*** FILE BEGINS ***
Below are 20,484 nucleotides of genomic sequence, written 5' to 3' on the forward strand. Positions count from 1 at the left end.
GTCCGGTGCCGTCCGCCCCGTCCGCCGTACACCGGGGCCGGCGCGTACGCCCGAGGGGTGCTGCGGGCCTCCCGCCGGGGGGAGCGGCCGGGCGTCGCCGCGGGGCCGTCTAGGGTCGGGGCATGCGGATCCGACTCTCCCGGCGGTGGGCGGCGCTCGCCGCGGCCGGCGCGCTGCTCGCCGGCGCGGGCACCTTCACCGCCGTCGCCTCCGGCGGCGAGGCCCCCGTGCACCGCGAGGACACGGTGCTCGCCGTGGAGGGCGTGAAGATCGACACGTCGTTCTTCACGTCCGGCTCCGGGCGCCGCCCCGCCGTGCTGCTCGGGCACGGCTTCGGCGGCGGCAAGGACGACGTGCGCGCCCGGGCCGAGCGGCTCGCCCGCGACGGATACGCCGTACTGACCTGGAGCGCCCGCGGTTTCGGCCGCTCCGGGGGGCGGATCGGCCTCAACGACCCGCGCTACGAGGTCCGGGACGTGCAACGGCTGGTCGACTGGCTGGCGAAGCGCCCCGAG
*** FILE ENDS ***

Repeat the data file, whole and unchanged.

Below are 20,484 nucleotides of genomic sequence, written 5' to 3' on the forward strand. Positions count from 1 at the left end.
GTCCGGTGCCGTCCGCCCCGTCCGCCGTACACCGGGGCCGGCGCGTACGCCCGAGGGGTGCTGCGGGCCTCCCGCCGGGGGGAGCGGCCGGGCGTCGCCGCGGGGCCGTCTAGGGTCGGGGCATGCGGATCCGACTCTCCCGGCGGTGGGCGGCGCTCGCCGCGGCCGGCGCGCTGCTCGCCGGCGCGGGCACCTTCACCGCCGTCGCCTCCGGCGGCGAGGCCCCCGTGCACCGCGAGGACACGGTGCTCGCCGTGGAGGGCGTGAAGATCGACACGTCGTTCTTCACGTCCGGCTCCGGGCGCCGCCCCGCCGTGCTGCTCGGGCACGGCTTCGGCGGCGGCAAGGACGACGTGCGCGCCCGGGCCGAGCGGCTCGCCCGCGACGGATACGCCGTACTGACCTGGAGCGCCCGCGGTTTCGGCCGCTCCGGGGGGCGGATCGGCCTCAACGACCCGCGCTACGAGGTCCGGGACGTGCAACGGCTGGTCGACTGGCTGGCGAAGCGCCCCGAG